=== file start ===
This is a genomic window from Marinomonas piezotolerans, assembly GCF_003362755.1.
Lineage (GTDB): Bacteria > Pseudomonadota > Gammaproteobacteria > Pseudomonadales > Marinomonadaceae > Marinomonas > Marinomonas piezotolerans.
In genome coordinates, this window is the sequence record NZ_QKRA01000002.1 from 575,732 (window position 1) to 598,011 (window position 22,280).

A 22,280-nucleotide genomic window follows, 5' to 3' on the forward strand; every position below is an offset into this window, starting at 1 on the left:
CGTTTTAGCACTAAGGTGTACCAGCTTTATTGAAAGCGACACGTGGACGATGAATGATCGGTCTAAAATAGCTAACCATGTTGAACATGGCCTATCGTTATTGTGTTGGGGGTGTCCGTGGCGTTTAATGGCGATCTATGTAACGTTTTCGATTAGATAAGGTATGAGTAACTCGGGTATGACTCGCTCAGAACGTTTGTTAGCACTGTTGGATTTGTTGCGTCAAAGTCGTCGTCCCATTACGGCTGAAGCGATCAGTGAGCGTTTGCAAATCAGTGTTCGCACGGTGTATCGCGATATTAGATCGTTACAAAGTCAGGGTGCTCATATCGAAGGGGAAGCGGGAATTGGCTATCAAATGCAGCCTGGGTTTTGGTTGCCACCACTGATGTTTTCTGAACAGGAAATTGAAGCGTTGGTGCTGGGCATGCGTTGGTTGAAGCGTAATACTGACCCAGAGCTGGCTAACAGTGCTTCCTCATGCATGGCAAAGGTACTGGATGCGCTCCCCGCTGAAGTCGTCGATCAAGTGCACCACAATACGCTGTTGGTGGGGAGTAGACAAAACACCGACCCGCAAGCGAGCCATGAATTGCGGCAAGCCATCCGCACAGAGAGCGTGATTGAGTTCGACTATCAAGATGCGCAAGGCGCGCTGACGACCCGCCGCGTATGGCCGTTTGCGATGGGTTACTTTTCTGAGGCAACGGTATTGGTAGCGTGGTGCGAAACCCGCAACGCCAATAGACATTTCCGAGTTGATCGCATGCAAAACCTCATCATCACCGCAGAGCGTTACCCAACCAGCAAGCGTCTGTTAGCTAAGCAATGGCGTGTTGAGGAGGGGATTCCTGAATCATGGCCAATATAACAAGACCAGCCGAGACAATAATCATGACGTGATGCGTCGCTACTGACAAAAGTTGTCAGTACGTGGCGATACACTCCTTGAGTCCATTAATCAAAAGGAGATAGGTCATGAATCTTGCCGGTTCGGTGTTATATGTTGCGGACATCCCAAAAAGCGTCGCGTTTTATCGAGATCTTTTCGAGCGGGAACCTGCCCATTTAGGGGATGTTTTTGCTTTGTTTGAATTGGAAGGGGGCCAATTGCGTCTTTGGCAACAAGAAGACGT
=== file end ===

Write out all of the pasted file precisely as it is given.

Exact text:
This is a genomic window from Marinomonas piezotolerans, assembly GCF_003362755.1.
Lineage (GTDB): Bacteria > Pseudomonadota > Gammaproteobacteria > Pseudomonadales > Marinomonadaceae > Marinomonas > Marinomonas piezotolerans.
In genome coordinates, this window is the sequence record NZ_QKRA01000002.1 from 575,732 (window position 1) to 598,011 (window position 22,280).

A 22,280-nucleotide genomic window follows, 5' to 3' on the forward strand; every position below is an offset into this window, starting at 1 on the left:
CGTTTTAGCACTAAGGTGTACCAGCTTTATTGAAAGCGACACGTGGACGATGAATGATCGGTCTAAAATAGCTAACCATGTTGAACATGGCCTATCGTTATTGTGTTGGGGGTGTCCGTGGCGTTTAATGGCGATCTATGTAACGTTTTCGATTAGATAAGGTATGAGTAACTCGGGTATGACTCGCTCAGAACGTTTGTTAGCACTGTTGGATTTGTTGCGTCAAAGTCGTCGTCCCATTACGGCTGAAGCGATCAGTGAGCGTTTGCAAATCAGTGTTCGCACGGTGTATCGCGATATTAGATCGTTACAAAGTCAGGGTGCTCATATCGAAGGGGAAGCGGGAATTGGCTATCAAATGCAGCCTGGGTTTTGGTTGCCACCACTGATGTTTTCTGAACAGGAAATTGAAGCGTTGGTGCTGGGCATGCGTTGGTTGAAGCGTAATACTGACCCAGAGCTGGCTAACAGTGCTTCCTCATGCATGGCAAAGGTACTGGATGCGCTCCCCGCTGAAGTCGTCGATCAAGTGCACCACAATACGCTGTTGGTGGGGAGTAGACAAAACACCGACCCGCAAGCGAGCCATGAATTGCGGCAAGCCATCCGCACAGAGAGCGTGATTGAGTTCGACTATCAAGATGCGCAAGGCGCGCTGACGACCCGCCGCGTATGGCCGTTTGCGATGGGTTACTTTTCTGAGGCAACGGTATTGGTAGCGTGGTGCGAAACCCGCAACGCCAATAGACATTTCCGAGTTGATCGCATGCAAAACCTCATCATCACCGCAGAGCGTTACCCAACCAGCAAGCGTCTGTTAGCTAAGCAATGGCGTGTTGAGGAGGGGATTCCTGAATCATGGCCAATATAACAAGACCAGCCGAGACAATAATCATGACGTGATGCGTCGCTACTGACAAAAGTTGTCAGTACGTGGCGATACACTCCTTGAGTCCATTAATCAAAAGGAGATAGGTCATGAATCTTGCCGGTTCGGTGTTATATGTTGCGGACATCCCAAAAAGCGTCGCGTTTTATCGAGATCTTTTCGAGCGGGAACCTGCCCATTTAGGGGATGTTTTTGCTTTGTTTGAATTGGAAGGGGGCCAATTGCGTCTTTGGCAACAAGAAGACGT